7 found
Lori Holder-Webb [6]Lori L. Holder-Webb [1]
  1.  86
    The Supply of Corporate Social Responsibility Disclosures Among U.S. Firms.Lori Holder-Webb, Jeffrey R. Cohen, Leda Nath & David Wood - 2009 - Journal of Business Ethics 84 (4):497-527.
    Corporate social responsibility (CSR) is a dramatically expanding area of activity for managers and academics. Consumer demand for responsibly produced and fair trade goods is swelling, resulting in increased demands for CSR activity and information. Assets under professional management and invested with a social responsibility focus have also grown dramatically over the last 10 years. Investors choosing social responsibility investment strategies require access to information not provided through traditional financial statements and analyses. At the same time, a group of mainstream (...)
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  2.  24
    An Analysis of Glass Ceiling Perceptions in the Accounting Profession.Jeffrey R. Cohen, Derek W. Dalton, Lori L. Holder-Webb & Jeffrey J. McMillan - 2020 - Journal of Business Ethics 164 (1):17-38.
    Access to a deep pool of talent is essential to the success of every professional services firm. The supply of that talent is contingent upon the available rewards for the exercise of that talent, and both the existence of the potential rewards and the beliefs that individuals hold about the existence of the rewards affect the decision to remain in the field. One structural factor that may affect the judgment about whether to remain in a profession concerns promotions based on (...)
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  3.  28
    The Cut and Paste Society: Isomorphism in Codes of Ethics. [REVIEW]Lori Holder-Webb & Jeffrey Cohen - 2012 - Journal of Business Ethics 107 (4):485-509.
    Regulatory responses to the business failures of 1998–2001 framed them as a general failure of governance and ethics rather than as firm-specific problems. Among the regulatory responses are Section 406 of Sarbanes–Oxley Act, SEC, and exchange requirements to provide a Code of Ethics. However, institutional pressures surrounding this regulation suggest the potential for symbolic responses and decoupling of response from organizational action. In this article, we examine Codes of Ethics for a stratified sample of 75 U.S. firms across five distinct (...)
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  4.  77
    A Survey of Governance Disclosures Among U.S. Firms.Lori Holder-Webb, Jeffrey Cohen, Leda Nath & David Wood - 2008 - Journal of Business Ethics 83 (3):543-563.
    Recent years have featured a spate of regulatory action pertaining to the development and/or disclosure of corporate governance structures in response to financial scandals resulting in part from governance failures. During the same period, corporate governance activists and institutional investors increasingly have called for increased voluntary governance disclosure. Despite this attention, there have been relatively few comprehensive studies of governance disclosure practices and response to the regulation. In this study, we examine a sample of 50 U.S. firms and their public (...)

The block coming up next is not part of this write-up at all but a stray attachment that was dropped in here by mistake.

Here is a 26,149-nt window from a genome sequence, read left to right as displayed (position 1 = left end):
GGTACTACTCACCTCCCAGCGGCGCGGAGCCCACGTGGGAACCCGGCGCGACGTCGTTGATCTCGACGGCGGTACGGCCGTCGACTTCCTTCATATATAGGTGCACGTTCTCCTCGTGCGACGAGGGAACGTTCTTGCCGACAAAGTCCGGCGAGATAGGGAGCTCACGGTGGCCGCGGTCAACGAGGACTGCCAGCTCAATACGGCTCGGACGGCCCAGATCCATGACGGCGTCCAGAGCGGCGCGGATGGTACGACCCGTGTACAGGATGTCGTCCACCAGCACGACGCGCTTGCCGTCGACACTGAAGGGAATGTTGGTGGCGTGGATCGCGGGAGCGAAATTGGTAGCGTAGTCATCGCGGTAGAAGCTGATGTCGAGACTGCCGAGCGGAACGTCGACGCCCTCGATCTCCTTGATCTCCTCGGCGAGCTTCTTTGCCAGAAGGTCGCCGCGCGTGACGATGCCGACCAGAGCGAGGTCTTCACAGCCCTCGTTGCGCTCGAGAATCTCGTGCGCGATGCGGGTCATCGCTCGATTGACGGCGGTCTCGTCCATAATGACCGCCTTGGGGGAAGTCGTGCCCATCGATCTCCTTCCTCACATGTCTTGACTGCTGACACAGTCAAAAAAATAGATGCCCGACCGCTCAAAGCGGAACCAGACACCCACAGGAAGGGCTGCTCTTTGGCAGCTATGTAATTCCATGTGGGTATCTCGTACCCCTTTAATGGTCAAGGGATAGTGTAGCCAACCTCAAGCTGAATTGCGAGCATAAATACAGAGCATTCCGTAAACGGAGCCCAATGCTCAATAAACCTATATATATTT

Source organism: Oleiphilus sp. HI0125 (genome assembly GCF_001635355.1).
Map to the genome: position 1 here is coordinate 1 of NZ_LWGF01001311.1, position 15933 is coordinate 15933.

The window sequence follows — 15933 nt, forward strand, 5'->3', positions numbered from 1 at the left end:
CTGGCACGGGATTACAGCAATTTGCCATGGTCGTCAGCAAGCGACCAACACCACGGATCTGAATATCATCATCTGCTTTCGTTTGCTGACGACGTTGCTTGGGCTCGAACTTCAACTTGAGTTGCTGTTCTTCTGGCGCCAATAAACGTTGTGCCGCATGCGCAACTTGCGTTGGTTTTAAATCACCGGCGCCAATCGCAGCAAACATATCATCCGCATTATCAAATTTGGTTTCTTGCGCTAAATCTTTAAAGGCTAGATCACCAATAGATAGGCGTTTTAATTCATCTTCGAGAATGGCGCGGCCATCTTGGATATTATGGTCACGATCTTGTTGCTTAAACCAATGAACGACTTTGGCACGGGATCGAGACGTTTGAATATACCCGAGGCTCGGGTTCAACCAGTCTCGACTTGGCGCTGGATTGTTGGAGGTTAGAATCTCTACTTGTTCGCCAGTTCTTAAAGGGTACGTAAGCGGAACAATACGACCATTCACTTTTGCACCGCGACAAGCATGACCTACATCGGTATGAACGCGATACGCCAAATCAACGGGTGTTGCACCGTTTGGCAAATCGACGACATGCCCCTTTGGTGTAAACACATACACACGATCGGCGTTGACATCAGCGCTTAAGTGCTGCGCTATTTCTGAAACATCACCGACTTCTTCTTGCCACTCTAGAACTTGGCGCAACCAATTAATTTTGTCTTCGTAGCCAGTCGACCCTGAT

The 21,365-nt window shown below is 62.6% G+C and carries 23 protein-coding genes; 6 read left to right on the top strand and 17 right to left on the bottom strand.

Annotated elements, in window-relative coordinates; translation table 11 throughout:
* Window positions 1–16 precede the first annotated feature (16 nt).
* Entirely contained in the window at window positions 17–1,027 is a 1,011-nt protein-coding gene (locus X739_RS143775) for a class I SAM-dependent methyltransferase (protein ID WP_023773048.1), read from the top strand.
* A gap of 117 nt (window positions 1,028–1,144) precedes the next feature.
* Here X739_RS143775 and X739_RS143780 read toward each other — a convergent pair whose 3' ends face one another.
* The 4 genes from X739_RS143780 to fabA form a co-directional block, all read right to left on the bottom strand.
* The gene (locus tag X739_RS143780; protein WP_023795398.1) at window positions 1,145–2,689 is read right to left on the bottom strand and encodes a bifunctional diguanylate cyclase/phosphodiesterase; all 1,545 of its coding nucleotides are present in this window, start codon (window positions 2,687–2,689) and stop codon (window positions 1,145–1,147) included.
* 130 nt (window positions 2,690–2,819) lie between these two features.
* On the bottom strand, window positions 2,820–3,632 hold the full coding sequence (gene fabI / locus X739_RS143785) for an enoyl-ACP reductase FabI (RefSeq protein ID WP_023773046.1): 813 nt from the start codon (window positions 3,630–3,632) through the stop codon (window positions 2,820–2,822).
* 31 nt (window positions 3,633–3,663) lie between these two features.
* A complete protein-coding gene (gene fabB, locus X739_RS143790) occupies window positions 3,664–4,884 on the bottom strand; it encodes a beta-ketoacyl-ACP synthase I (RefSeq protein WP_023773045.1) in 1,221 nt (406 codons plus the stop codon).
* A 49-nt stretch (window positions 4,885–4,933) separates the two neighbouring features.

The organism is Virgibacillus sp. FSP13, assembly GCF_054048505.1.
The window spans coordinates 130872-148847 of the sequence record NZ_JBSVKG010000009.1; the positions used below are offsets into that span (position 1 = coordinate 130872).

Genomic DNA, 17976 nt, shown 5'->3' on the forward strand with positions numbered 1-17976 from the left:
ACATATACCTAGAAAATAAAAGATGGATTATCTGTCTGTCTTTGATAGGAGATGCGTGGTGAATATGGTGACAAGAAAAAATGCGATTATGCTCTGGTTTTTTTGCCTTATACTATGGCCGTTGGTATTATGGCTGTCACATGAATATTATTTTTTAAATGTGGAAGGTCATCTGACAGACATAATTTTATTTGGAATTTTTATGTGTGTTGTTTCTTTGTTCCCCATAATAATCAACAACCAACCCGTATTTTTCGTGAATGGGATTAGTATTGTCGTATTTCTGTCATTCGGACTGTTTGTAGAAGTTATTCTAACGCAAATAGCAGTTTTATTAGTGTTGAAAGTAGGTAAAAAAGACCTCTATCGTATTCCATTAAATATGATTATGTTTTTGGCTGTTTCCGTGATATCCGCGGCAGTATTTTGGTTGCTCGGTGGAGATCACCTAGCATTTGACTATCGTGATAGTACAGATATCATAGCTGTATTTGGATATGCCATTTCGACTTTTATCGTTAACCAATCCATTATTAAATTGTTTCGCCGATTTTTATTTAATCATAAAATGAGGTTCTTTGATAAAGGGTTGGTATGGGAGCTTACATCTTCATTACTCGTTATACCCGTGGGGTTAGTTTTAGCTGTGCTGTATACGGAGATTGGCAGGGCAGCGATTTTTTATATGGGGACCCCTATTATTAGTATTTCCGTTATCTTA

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  5.  20
    Will Women Lead the Way? Differences in Demand for Corporate Social Responsibility Information for Investment Decisions.Leda Nath, Lori Holder-Webb & Jeffrey Cohen - 2013 - Journal of Business Ethics 118 (1):85-102.
    Recent years have featured a leap in academic and public interest in Corporate Social Responsibility (CSR) activities and related corporate reporting. Two main themes in this literature are the exploration of management incentives to engage in and disclose this information, and of the use and value of this information to market participants. We extend the second theme by examining the interest that specific investor classes have in the use of CSR information. We rely on feminist intersectionality, which suggests that gender (...)
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  6.  23
    A Further Examination of the Impact of Corporate Social Responsibility and Governance on Investment Decisions.Jeffrey Cohen, Lori Holder-Webb & Samer Khalil - 2017 - Journal of Business Ethics 146 (1):203-218.
    The value relevance of corporate social responsibility performance disclosures for financial markets participants remains uncertain despite advances in the literature and the recent proliferation of CSR disclosures around the world. Using an experimental approach involving MBA students at universities in the United States and Lebanon, we study the value relevance of CSR disclosures by testing whether they affect participants’ personal portfolio management investment decisions. We also examine whether the degree to which the CSR disclosures affect these decisions is influenced by (...)
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  7.  36
    The Association between Disclosure, Distress, and Failure.Lori Holder-Webb & Jaffrey R. Cohen - 2007 - Journal of Business Ethics 75 (3):301-314.
    The quality of corporate disclosures has drawn increasing levels of criticism from Congress and the SEC. A subject of particularly intense scrutiny and action is the Management’s Discussion and Analysis (MD&A). This narrative, intended to provide an inside perspective on the reported results of the firm, is particularly important when attempting to evaluate the investment prospects of the marginal or poorly performing firm. However, managers may restrict the information content of the disclosure, raising potential concerns about ethical behavior. In this (...)
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